by Michael Weaver MD
Reviewed by Claire Nana Psych Central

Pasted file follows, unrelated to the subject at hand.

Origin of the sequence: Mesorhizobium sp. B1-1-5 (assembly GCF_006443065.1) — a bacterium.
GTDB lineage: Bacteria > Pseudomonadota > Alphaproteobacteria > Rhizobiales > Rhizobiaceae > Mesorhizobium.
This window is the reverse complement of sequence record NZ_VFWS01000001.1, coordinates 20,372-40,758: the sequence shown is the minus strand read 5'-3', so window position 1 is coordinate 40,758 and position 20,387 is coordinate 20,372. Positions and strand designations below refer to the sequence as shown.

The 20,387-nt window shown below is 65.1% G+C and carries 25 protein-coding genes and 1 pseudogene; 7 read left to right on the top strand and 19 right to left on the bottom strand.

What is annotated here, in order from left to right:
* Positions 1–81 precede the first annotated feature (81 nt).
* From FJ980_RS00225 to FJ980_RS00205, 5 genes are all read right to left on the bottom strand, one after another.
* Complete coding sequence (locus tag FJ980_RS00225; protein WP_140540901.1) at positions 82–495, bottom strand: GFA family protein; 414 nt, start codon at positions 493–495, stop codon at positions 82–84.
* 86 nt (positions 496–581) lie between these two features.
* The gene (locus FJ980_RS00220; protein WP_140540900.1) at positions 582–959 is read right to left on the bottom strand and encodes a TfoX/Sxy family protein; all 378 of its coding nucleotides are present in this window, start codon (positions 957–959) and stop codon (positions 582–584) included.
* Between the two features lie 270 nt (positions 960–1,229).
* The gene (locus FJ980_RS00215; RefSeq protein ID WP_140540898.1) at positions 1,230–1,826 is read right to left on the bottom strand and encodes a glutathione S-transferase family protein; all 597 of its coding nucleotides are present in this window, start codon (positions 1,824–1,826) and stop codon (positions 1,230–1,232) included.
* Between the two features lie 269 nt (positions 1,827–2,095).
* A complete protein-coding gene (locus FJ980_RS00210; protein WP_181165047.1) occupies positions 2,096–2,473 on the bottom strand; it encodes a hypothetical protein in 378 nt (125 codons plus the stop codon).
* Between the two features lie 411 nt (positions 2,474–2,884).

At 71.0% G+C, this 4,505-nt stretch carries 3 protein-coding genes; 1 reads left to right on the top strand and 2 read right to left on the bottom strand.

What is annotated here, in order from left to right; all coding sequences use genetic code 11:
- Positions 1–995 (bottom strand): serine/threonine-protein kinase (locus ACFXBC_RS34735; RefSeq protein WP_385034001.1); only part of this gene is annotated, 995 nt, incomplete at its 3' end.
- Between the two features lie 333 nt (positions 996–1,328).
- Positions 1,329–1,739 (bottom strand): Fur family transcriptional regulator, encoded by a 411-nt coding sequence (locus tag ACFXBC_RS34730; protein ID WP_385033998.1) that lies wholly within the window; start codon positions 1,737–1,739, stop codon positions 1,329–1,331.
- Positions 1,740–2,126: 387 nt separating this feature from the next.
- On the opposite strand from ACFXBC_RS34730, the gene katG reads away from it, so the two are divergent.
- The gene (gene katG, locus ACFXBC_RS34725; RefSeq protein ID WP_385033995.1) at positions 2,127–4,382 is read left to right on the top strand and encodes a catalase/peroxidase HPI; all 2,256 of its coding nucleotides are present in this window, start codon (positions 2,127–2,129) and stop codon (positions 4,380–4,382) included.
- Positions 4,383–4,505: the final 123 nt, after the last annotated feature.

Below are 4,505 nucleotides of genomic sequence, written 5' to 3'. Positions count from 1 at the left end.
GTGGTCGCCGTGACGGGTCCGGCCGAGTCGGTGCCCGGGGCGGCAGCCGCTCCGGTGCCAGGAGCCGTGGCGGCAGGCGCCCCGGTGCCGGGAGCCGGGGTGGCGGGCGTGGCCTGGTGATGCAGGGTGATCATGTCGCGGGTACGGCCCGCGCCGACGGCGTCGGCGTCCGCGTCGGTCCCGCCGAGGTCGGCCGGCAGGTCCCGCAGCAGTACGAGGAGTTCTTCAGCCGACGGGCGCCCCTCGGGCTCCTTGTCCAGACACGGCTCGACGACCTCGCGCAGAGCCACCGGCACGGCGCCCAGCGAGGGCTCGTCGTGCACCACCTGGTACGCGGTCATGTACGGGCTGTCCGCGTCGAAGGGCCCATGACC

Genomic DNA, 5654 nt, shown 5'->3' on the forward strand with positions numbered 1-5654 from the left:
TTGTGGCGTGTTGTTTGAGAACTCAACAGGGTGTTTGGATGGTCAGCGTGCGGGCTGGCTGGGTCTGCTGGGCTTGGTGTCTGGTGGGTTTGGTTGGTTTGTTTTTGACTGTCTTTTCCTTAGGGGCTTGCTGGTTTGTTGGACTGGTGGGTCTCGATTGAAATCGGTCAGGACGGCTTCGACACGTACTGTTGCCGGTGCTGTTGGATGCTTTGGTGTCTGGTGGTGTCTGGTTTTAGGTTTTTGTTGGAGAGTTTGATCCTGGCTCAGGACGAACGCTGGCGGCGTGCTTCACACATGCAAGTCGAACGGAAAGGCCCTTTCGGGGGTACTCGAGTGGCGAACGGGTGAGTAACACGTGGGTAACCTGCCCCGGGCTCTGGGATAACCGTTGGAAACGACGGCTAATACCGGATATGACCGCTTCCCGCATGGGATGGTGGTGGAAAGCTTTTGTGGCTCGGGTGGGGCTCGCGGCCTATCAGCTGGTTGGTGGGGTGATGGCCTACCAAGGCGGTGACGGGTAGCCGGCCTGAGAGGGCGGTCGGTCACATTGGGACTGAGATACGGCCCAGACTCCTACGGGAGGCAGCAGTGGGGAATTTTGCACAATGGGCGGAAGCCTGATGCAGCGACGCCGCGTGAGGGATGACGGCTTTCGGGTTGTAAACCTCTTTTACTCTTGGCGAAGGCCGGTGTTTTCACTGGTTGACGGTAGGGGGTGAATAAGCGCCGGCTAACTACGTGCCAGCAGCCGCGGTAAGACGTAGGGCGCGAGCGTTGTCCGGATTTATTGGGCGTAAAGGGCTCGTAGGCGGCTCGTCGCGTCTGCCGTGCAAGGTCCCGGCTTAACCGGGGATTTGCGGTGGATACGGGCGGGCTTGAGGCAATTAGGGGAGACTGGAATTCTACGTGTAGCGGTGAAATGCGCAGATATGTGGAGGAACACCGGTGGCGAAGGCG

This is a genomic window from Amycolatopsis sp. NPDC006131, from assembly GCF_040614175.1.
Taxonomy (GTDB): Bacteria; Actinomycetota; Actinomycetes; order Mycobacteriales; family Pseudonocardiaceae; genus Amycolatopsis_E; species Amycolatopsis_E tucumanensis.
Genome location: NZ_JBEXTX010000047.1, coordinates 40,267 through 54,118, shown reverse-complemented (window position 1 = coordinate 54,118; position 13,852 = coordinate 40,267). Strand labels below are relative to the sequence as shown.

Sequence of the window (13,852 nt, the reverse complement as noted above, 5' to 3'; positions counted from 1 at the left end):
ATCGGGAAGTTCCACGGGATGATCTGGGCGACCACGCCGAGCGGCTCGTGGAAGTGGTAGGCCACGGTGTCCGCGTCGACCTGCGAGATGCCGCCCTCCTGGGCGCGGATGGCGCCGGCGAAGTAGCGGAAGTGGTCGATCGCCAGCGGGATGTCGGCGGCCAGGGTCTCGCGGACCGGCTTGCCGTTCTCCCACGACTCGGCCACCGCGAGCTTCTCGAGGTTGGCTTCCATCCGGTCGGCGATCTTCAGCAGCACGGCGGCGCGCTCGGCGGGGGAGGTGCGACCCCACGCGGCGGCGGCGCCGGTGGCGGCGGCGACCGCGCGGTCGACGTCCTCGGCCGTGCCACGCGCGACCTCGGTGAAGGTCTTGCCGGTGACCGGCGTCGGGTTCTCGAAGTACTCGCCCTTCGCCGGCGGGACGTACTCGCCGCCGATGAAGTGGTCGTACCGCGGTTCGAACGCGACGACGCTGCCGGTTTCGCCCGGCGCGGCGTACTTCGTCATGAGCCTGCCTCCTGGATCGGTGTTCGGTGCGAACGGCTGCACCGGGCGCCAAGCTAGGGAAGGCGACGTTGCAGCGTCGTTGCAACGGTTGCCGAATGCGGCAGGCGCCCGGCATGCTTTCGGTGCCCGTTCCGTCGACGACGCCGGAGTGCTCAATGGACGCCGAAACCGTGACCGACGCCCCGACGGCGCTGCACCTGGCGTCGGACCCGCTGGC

Spanning across all socioeconomic statuses, races, cultures and ages, addiction is one of the largest and most insidious problems our society faces today. And yet, for the medical doctors who are often tasked with treating addiction, identifying and treating it is not always a straight forward process. In his new book, Addiction Treatment, Dr. Michael Weaver, a specialist in substance abuse disorders, provides a comprehensive review of addiction, dual diagnosis, pharmaceutical treatment and clinical advice about how to work with an addict. “People are embarrassed to admit to using drugs partly because they worry others will see it as a personal weakness or defect,” writes Weaver. But Weaver also writes that having the right screening tools can make a big difference. Asking non-invasive questions, such as “A lot of people have tried things like LSD or mushrooms or acid. What has been your experience?” and beginning with the more socially-accepted drugs such as caffeine and nicotine are two key steps every physician can take to more clearly diagnose a substance abuse problem. Another efficient way to assess for substance abuse is to ask open-ended questions about the consequences of use. Though controversial, drug screens can be helpful when patients have recurrent or remote substance abuse problems or are not responding to evidence-based treatment, or if a controlled substance medication has been prescribed. Weaver offers numerous helpful tips, including which drug tests to use, the detection periods in which they must be used and even how to broach the subject with patients. Once addiction is uncovered, the next step is choosing the right treatment. “For a variety of economic and historical reasons, the U.S. substance use treatment system has become quite complicated, and in some cases, separated from the rest of psychiatry,” writes Weaver. From addictions counselors, interventionists, twelve-step programs, sober houses, residential treatment, outpatient treatment and detox programs, Weaver covers the entirety of treatment options along with the American Society of Addiction Guidelines for treatment matching. Of particular importance in treating addictions is psychotherapy, and more specifically, motivational interviewing. While motivational interviewing was first developed for treating alcohol users its purpose is to help patients become aware if their intrinsic motivations to change their problematic behaviors. Through familiarizing themselves with the stages of change, and interventions such as the FRAMES technique – which stands for feedback, responsibility, advice, menu of options, empathy and self-efficacy – physicians can work with addicts in ways that avoid resistance and result in better outcomes. One useful technique Weaver suggests is first asking about the good things associated with drug use and then asking about the less good things. Identifying common causes of relapse is also a fundamental skill for physicians. According to Weaver, patients relapse for a variety of reasons including overconfidence, self-medication, temptation, anger, hunger, loneliness, boredom and feeling tired. Weaver draws on the advice of Terence Gorski, an expert on relapse prevention: “I will often have patients write down their life and addiction history and look at why they relapsed in the past. I will then have them develop a list of early warning signs of impending relapse…We will then work together to put into place strategies for preventing relapse.” Becoming familiar with Alcoholics Anonymous and twelve-step programs is also important for physicians who work with addicts, as Weaver notes that in a review of scientific studies, they were found to be as effective as any other interventions they were compared to. Greater meeting attendance has also been associated with better outcomes. However, it’s important to understand that underlying most addictions is a secondary diagnosis, which often complicates addiction treatment. “Among patients who come to your office with psychiatric issues, at least 20-50% will have a substance abuse issue, with the rate highest in schizophrenia,” writes Weaver. As these patients will often ask for medications that are addictive in nature, understanding the different classes of addictive substances and their pharmaceutical correlates becomes vitally important. Weaver provides a comprehensive assessment of each class of addictive substance, the effects of long-term and short-term use, as well as the many pharmaceutical treatment options available. He also covers the interplay between specific psychiatric disorders and substance issues. For example, stimulant use may cause and be confused with mania, but once the effects of the drug wear off, the diagnosis typically becomes more clear. Drawing on motivational interviewing techniques, advising patients about unknown side effects and knowing the common forms of denial are just a few of the invaluable skills Weaver offers his readers. As informative as it is practical, Addiction Treatment should be required reading for anyone who treats patients with addictive disorders. It is a must have practical and hands-on guide in any addiction specialist’s library.